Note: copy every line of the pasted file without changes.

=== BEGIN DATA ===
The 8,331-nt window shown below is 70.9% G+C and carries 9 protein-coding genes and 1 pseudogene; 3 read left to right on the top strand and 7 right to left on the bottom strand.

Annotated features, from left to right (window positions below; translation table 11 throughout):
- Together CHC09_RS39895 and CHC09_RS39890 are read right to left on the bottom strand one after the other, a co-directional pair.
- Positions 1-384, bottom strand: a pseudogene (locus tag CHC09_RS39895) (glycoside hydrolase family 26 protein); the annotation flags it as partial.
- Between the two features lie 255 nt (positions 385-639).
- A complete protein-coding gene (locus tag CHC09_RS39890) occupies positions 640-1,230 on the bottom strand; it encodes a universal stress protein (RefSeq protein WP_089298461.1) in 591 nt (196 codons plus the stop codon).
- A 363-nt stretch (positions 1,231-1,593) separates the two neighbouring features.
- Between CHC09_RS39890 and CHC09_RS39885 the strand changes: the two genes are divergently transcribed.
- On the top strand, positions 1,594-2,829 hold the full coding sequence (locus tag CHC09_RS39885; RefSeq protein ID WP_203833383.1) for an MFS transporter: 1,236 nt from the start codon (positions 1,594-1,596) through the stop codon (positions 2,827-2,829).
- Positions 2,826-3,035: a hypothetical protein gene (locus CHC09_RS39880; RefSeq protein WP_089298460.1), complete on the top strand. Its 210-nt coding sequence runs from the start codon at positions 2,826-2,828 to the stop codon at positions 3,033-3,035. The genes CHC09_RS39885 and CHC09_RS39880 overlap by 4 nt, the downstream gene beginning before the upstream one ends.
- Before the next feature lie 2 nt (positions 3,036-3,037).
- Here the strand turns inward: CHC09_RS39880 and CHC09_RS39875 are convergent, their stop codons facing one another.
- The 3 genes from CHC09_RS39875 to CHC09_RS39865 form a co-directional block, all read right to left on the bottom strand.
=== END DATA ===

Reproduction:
The 8,331-nt window shown below is 70.9% G+C and carries 9 protein-coding genes and 1 pseudogene; 3 read left to right on the top strand and 7 right to left on the bottom strand.

Annotated features, from left to right (window positions below; translation table 11 throughout):
- Together CHC09_RS39895 and CHC09_RS39890 are read right to left on the bottom strand one after the other, a co-directional pair.
- Positions 1-384, bottom strand: a pseudogene (locus tag CHC09_RS39895) (glycoside hydrolase family 26 protein); the annotation flags it as partial.
- Between the two features lie 255 nt (positions 385-639).
- A complete protein-coding gene (locus tag CHC09_RS39890) occupies positions 640-1,230 on the bottom strand; it encodes a universal stress protein (RefSeq protein WP_089298461.1) in 591 nt (196 codons plus the stop codon).
- A 363-nt stretch (positions 1,231-1,593) separates the two neighbouring features.
- Between CHC09_RS39890 and CHC09_RS39885 the strand changes: the two genes are divergently transcribed.
- On the top strand, positions 1,594-2,829 hold the full coding sequence (locus tag CHC09_RS39885; RefSeq protein ID WP_203833383.1) for an MFS transporter: 1,236 nt from the start codon (positions 1,594-1,596) through the stop codon (positions 2,827-2,829).
- Positions 2,826-3,035: a hypothetical protein gene (locus CHC09_RS39880; RefSeq protein WP_089298460.1), complete on the top strand. Its 210-nt coding sequence runs from the start codon at positions 2,826-2,828 to the stop codon at positions 3,033-3,035. The genes CHC09_RS39885 and CHC09_RS39880 overlap by 4 nt, the downstream gene beginning before the upstream one ends.
- Before the next feature lie 2 nt (positions 3,036-3,037).
- Here the strand turns inward: CHC09_RS39880 and CHC09_RS39875 are convergent, their stop codons facing one another.
- The 3 genes from CHC09_RS39875 to CHC09_RS39865 form a co-directional block, all read right to left on the bottom strand.